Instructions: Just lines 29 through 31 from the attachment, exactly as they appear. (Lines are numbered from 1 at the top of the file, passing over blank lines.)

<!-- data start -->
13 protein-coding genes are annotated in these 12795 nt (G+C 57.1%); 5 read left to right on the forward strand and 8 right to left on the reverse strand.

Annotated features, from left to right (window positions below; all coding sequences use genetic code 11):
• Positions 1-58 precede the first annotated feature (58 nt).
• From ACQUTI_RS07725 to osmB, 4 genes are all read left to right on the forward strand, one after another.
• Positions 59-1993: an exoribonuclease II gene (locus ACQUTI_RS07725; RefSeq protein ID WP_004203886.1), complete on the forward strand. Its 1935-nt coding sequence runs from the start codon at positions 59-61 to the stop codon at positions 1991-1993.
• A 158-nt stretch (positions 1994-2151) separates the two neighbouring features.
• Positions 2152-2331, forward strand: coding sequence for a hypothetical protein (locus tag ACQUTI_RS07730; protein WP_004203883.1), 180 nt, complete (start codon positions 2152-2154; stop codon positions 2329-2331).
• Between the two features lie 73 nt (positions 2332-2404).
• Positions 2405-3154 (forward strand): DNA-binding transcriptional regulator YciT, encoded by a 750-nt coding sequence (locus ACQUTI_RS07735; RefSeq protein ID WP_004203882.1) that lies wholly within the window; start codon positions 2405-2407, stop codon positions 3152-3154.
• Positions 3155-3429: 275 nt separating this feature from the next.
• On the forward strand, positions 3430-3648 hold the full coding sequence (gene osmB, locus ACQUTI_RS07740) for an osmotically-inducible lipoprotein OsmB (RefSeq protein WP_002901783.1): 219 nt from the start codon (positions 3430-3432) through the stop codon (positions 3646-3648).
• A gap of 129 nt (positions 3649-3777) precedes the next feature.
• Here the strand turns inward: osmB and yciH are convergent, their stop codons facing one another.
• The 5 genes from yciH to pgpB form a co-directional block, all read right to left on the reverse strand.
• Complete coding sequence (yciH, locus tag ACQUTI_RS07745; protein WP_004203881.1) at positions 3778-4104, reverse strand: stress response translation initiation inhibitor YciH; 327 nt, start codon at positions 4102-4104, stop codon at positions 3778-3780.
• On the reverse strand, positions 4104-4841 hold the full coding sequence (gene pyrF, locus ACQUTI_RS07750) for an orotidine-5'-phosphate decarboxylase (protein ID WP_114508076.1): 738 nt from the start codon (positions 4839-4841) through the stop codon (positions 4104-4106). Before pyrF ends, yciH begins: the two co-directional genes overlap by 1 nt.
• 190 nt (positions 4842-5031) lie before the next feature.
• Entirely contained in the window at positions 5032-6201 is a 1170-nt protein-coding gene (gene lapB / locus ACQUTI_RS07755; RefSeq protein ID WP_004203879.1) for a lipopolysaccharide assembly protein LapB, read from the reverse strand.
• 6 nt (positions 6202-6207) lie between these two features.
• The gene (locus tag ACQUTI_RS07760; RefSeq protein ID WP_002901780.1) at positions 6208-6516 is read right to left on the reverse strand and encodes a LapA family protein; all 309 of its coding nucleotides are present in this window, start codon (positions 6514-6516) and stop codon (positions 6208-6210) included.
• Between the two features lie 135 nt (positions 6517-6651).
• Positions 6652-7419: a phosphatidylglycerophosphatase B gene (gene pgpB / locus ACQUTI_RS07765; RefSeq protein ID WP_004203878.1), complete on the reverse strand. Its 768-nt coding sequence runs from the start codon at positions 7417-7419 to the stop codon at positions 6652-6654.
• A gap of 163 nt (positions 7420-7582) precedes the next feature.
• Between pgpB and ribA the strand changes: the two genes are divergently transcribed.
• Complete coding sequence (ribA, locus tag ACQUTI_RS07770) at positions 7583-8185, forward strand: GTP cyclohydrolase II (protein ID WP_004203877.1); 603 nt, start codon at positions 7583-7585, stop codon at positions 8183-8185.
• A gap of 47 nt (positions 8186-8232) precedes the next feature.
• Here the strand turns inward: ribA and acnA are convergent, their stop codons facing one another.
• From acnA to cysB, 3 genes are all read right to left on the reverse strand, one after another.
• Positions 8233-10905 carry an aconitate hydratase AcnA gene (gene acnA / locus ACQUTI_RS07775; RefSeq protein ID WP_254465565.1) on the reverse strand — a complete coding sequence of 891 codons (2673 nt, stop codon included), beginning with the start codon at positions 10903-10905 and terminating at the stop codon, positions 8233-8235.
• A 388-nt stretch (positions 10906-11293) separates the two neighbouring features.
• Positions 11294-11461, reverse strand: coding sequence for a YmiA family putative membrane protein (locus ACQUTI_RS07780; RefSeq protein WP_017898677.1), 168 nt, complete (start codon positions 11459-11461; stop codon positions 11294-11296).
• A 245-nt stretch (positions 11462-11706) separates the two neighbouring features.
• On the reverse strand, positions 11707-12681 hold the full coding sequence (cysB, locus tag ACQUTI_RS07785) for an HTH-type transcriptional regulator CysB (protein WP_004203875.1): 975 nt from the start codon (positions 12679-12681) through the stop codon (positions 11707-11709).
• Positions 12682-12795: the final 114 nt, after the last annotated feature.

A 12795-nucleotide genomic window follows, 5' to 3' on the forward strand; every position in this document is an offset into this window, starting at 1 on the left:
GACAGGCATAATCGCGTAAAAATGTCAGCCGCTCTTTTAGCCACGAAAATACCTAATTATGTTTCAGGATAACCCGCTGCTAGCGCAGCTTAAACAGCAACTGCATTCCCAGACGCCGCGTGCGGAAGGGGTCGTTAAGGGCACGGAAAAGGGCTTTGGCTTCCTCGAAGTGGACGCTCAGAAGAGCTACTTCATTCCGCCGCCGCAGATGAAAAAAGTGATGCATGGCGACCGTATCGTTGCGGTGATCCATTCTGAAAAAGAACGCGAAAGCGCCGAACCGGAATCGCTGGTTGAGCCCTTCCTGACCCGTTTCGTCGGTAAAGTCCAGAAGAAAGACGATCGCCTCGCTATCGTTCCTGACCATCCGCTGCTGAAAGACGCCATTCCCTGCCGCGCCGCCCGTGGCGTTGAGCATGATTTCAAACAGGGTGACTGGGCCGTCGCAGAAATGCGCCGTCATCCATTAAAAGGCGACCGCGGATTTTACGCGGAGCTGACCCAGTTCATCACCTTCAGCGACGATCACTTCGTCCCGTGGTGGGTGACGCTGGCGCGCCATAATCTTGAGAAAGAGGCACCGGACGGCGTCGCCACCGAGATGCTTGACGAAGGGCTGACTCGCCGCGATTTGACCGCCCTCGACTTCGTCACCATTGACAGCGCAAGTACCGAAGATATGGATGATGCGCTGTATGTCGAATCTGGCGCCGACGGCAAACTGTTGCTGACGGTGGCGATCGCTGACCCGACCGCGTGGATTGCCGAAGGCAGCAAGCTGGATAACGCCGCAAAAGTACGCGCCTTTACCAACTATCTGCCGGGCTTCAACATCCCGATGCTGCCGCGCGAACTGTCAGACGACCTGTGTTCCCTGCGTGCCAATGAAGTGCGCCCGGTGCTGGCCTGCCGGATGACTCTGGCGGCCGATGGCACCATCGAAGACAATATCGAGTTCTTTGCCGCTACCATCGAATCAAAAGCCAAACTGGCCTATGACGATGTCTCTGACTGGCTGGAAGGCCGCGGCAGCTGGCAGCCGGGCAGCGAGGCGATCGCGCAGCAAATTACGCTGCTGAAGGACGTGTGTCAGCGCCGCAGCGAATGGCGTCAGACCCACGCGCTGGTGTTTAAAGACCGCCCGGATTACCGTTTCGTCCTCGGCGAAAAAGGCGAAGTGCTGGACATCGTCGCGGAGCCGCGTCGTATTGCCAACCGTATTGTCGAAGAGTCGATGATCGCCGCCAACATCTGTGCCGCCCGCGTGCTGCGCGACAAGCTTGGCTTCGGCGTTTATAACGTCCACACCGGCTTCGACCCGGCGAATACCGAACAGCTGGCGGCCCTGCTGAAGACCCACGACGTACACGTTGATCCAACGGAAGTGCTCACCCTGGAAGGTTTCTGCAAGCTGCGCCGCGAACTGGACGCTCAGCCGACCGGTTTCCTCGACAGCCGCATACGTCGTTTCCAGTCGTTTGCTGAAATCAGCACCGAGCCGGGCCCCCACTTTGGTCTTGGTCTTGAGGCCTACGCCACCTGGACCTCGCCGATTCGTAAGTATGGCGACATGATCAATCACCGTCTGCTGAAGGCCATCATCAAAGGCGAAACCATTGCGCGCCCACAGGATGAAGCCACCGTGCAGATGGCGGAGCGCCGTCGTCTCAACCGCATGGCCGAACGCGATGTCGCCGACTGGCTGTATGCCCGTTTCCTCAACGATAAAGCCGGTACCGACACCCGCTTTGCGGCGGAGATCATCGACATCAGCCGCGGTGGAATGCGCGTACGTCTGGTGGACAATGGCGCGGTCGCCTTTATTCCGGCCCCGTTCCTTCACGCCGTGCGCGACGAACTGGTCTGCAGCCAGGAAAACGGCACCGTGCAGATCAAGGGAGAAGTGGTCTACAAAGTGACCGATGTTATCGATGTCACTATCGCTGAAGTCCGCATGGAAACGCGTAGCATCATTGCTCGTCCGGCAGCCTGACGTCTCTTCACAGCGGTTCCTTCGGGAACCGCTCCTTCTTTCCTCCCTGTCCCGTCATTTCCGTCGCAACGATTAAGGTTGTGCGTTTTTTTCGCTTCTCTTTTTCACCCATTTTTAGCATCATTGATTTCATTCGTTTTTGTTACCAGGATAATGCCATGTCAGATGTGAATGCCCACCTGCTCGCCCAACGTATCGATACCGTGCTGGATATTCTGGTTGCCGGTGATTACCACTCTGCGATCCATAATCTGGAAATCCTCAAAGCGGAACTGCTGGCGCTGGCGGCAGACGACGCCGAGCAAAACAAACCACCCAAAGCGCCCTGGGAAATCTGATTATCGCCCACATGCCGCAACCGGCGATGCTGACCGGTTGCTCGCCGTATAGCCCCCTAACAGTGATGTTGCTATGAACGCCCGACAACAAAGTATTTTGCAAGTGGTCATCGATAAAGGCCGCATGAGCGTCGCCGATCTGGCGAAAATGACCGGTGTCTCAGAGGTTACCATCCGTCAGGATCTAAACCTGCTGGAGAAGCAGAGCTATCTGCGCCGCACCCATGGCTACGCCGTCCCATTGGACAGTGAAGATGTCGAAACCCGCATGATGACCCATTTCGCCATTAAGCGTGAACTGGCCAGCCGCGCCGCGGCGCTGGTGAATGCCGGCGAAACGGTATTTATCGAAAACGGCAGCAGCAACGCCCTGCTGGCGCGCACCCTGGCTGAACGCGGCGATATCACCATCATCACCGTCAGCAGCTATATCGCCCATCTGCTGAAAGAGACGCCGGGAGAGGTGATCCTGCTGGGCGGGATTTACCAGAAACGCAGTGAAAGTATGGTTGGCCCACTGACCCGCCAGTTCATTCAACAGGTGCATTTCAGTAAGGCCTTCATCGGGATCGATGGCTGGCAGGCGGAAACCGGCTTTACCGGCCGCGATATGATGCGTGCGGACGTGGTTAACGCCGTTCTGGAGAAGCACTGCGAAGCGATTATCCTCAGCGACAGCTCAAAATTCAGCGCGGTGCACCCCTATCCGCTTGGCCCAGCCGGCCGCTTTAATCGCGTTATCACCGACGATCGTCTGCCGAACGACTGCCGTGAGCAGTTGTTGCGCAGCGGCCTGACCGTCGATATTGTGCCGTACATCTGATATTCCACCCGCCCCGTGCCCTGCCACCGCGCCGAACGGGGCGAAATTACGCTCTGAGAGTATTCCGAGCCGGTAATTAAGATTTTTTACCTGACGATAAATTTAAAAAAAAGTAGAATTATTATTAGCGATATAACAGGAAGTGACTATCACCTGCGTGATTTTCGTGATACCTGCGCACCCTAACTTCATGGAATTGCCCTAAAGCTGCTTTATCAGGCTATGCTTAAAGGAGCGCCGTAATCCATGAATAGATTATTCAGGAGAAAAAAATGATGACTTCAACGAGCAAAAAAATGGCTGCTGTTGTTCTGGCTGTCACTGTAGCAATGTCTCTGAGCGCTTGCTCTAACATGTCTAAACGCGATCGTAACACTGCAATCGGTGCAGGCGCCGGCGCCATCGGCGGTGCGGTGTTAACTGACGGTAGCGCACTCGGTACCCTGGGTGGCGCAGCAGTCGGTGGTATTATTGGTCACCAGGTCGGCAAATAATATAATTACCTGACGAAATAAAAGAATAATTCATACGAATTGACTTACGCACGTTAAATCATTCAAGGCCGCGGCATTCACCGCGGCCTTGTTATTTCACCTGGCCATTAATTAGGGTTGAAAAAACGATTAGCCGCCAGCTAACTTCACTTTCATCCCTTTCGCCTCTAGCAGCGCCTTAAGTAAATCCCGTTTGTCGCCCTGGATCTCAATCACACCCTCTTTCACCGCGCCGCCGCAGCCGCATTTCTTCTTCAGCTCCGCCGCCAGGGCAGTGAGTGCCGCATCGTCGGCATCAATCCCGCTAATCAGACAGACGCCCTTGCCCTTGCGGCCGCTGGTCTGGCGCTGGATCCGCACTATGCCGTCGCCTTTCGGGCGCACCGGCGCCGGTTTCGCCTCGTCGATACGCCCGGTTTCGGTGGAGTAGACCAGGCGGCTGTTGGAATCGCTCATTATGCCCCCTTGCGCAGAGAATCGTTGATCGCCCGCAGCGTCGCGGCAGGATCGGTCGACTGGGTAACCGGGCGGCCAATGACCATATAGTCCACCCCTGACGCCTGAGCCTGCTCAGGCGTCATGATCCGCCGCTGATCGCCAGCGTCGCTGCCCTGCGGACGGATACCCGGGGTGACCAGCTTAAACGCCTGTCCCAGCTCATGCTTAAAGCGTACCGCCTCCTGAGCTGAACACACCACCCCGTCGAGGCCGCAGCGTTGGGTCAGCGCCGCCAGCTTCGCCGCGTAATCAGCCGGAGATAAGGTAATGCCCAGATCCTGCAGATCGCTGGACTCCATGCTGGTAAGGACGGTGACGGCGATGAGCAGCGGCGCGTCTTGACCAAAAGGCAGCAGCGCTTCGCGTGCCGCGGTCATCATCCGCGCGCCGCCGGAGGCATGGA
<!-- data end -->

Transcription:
• Positions 8233-10905 carry an aconitate hydratase AcnA gene (gene acnA / locus ACQUTI_RS07775; RefSeq protein ID WP_254465565.1) on the reverse strand — a complete coding sequence of 891 codons (2673 nt, stop codon included), beginning with the start codon at positions 10903-10905 and terminating at the stop codon, positions 8233-8235.
• A 388-nt stretch (positions 10906-11293) separates the two neighbouring features.
• Positions 11294-11461, reverse strand: coding sequence for a YmiA family putative membrane protein (locus ACQUTI_RS07780; RefSeq protein WP_017898677.1), 168 nt, complete (start codon positions 11459-11461; stop codon positions 11294-11296).